Letters, We Get Mail, CXX

Date: Fri, September 12, 2008 1:05 pm     (answered 16 May 2009)
From: "John McC."
Subject: Fwd:

For your web-sites, as you choose to use, or not. (I wonder why this MD can't explain what a "disease" is — even the MEDICAL ONES?).

From: John McC.
Sent: Friday, September 12, 2008 8:42 AM
Subject: AB 239 VETO Memo

Please encourage FACT to join me in encourage Governor Schwarzeneggar in VETOING AB 239, CADAAC's BADLY WRITTEN "Licensure Certification" Bill! A copy of a memo sent to the governor is attached for reference.

On Sep 12, 2008, at 9:31 AM, Igor Koutsenok wrote:

Hi, John. I agree with your concept against licensure the way it is written by CADAAC. I agree that this AB should not pass. I disagree though with your p. 2 and we might have a discussion re this issue to make your argument stronger.

Igor Koutsenok, MD, MS
Assistant Professor of Psychiatry,
University of California San Diego
Director, Center for Criminality & Addiction Research,
Training & Application (CCARTA)
565 Pearl Str., Suite 306, La Jolla, CA 92037
phone: 858/551 2946, fax: 858/551 2948

From: John McC.
Sent: Friday, September 12, 2008 11:57 AM
To: Igor Koutsenok
Subject: Re: AB 239 VETO Memo

Hello Dr. Koutsenok,

I would be interested in finding out what your disagreement is with the "point 2" in my memo urging the Veto of AB 239. I think the fact that a person that considers themself as "in recovery" (and therefore not DONE with an addiction!), reflects a poor professional standard to endorse state licensure with. Reviewing the number of AOD Licensure Revocations from the state of AZ is a good example of this (people who relapse, and have their licenses revoked as a result!). People who do not consider themselves to be DONE with their addictive substances have no business being licensed for a profession, anymore then a "doctor" would, if that "doctor" was not done with medical school, or an "attorney" would that is not done with law school. I think the AOD treatment field deserves a higher standard then that.

Feel free to e-mail whatever response you think would make the argument against the bill stronger though.

John McC., M-RAS, NCAC-I

On Sep 12, 2008, at 11:59 AM, Igor Koutsenok wrote:

Thanks. This is exactly the point that I disagree with you. Substance use disorders in general, and the dependence particularly are chronic relapsing conditions (similar to diabetes or hypertension). Therefore it is not clear to me what do you mean by being DONE with addiction.

Igor Koutsenok, MD, MS
Assistant Professor of Psychiatry,
University of California San Diego
Director, Center for Criminality & Addiction Research,
Training & Application (CCARTA)
565 Pearl Str., Suite 306, La Jolla, CA 92037
phone: 858/551 2946, fax: 858/551 2948

From: John McC.
Date: September 12, 2008 12:26:17 PM PDT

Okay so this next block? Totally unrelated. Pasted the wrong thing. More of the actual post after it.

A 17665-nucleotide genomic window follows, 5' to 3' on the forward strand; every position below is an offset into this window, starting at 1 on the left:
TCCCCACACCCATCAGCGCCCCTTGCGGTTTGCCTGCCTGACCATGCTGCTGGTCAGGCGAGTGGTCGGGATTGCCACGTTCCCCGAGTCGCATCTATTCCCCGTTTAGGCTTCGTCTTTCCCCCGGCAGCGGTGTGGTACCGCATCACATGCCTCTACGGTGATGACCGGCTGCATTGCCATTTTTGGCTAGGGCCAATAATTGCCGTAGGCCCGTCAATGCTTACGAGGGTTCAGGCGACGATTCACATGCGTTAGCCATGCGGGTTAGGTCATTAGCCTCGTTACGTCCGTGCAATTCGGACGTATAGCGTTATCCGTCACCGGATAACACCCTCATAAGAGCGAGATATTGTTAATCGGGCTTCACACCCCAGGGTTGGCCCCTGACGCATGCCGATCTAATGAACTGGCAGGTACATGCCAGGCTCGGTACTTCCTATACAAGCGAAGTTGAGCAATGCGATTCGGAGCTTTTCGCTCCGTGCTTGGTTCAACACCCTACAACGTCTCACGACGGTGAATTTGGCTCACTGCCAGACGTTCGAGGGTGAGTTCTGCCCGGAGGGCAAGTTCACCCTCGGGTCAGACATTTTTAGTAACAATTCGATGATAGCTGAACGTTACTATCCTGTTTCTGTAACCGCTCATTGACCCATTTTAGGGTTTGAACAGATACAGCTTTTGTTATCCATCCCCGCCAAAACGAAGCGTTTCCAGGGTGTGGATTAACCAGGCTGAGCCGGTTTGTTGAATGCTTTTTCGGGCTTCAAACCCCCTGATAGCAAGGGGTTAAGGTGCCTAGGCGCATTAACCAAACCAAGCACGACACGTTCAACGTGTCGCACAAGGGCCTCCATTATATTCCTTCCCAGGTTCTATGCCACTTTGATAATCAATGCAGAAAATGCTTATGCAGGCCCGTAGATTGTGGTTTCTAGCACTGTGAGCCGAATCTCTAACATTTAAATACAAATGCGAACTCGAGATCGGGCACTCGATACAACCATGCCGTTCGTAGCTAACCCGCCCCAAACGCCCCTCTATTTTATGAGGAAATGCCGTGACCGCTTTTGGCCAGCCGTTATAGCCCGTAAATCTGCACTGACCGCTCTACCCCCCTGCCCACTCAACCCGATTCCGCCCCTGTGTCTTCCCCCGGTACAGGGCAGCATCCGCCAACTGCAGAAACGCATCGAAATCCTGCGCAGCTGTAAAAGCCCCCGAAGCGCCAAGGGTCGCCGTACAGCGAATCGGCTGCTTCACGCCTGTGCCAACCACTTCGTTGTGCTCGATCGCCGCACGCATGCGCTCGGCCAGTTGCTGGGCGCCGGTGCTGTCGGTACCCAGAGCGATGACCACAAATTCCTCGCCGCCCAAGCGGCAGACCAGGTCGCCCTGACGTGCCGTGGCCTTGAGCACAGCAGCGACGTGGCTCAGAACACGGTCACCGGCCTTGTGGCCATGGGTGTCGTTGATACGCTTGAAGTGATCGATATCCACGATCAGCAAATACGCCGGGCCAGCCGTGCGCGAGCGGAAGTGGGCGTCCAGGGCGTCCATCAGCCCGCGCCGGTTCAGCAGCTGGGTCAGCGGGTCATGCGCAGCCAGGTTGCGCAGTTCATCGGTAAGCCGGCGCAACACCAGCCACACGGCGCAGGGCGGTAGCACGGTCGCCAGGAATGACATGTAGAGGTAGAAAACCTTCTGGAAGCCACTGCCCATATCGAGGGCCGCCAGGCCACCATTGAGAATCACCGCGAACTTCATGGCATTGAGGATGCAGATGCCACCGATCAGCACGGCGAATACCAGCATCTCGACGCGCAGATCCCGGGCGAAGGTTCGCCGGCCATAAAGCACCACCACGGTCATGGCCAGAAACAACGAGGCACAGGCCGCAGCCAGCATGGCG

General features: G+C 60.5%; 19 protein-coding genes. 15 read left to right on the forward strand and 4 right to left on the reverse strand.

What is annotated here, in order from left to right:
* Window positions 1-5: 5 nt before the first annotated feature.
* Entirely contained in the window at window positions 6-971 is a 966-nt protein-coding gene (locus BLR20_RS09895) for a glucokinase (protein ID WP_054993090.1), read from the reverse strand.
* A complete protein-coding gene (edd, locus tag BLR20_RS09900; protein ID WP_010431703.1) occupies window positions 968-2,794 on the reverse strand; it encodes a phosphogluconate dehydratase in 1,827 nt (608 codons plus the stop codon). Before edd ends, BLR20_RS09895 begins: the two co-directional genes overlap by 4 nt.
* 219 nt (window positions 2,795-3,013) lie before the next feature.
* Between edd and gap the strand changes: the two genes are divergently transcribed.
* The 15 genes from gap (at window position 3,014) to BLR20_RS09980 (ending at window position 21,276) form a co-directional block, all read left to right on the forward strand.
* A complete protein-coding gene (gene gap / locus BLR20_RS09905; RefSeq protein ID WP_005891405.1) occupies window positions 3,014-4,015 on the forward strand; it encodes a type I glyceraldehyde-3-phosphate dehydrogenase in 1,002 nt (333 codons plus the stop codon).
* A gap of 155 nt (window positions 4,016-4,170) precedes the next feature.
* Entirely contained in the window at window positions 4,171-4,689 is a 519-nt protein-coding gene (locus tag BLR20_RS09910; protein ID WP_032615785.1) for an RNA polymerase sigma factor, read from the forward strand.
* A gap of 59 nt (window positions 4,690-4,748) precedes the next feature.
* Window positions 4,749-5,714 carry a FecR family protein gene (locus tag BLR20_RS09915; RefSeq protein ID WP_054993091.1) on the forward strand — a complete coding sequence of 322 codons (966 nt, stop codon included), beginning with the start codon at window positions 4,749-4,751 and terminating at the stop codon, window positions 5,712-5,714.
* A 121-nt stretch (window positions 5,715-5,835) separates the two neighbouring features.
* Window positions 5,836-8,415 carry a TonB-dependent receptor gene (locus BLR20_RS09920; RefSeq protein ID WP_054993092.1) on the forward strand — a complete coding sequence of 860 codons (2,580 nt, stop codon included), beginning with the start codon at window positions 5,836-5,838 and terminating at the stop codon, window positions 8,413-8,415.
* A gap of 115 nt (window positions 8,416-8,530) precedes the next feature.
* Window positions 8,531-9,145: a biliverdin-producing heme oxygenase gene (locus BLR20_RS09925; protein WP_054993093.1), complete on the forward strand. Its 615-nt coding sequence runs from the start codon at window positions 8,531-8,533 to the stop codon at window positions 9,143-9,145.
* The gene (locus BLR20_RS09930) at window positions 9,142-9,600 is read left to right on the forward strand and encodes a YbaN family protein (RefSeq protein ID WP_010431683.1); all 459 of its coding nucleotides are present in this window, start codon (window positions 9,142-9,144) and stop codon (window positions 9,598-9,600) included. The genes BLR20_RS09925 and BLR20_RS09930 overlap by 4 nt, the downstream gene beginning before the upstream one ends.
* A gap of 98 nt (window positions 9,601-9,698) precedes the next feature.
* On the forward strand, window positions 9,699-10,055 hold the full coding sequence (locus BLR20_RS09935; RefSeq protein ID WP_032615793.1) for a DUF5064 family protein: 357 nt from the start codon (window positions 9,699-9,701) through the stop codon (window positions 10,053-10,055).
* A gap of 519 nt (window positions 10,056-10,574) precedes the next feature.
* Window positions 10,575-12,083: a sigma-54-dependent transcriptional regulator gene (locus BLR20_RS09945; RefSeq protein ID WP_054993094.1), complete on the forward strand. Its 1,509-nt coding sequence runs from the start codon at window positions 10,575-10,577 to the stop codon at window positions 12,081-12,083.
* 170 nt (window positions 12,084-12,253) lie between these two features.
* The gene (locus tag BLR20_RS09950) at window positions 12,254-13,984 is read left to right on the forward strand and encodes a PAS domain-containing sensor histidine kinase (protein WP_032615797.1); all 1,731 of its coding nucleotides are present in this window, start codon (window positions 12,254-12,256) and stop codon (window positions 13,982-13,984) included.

To: "Igor Koutsenok"
Subject: Re: AB 239 VETO Memo

How can a condition be "chronically relapsing" if a person can STOP doing the substance (thus ENDING the "relapse"? This is a complete contradiction. It's like saying a person is somehow "powerless to stop" (as the 12-Step groups think exists) and then STOPS! It makes no sense. Comparing addiction to hypertension or diabetes is an incorrect analogy because the person with the condition ALWAYS HAS IT, regardless of the level of the blood sugar or blood pressure. On the other hand a person CANNOT be addicted to a substance that one is NO LONGER USING (it's like saying a smoker who has quit smoking is still a smoker?). The ridiculousness of addiction as a "disease" and "not being able to stop" is what forces (like CAADAC) in the addiction treatment industry want to insure is THE line of thought in order to insure they will always have a line of work (in spite of the COMPLETE LACK of medical science that backs up ANY "addiction" as a "disease".

By the way, as an MD, you should be able to answer this question (that I have always wanted to ask an MD): What exactly is the medical definition (that would be taught in a medical school) of a "disease"? Given that "disease" is a medically-bsed word, with medical criteria being needed to fulfill its definition, you can see how perverted 12-Step groups have defined "disease" to promote their own interests and agenda.

John McC., M-RAS, NCAC-I

From: "Igor Koutsenok"
Date: September 12, 2008 12:51:22 PM PDT
To: "John McC."

Well, John, it would be very difficult for me to answer your questions accurately, because this would require to refer you to literally thousands of research findings from the last decade or so regarding the neurobiology and neurophysiology of addictive disorders. Particularly the ones that came from MRI and fMRI research. I can only tell you one thing, and that is that your statement "a person CANNOT be addicted to a substance that one is NO LONGER USING" is in direct contradiction with the current science of substance use disorders.

Igor Koutsenok, MD, MS
Assistant Professor of Psychiatry,
University of California San Diego
Director, Center for Criminality & Addiction Research,
Training & Application (CCARTA)
565 Pearl Str., Suite 306, La Jolla, CA 92037
phone: 858/551 2946, fax: 858/551 2948

Hello again, John,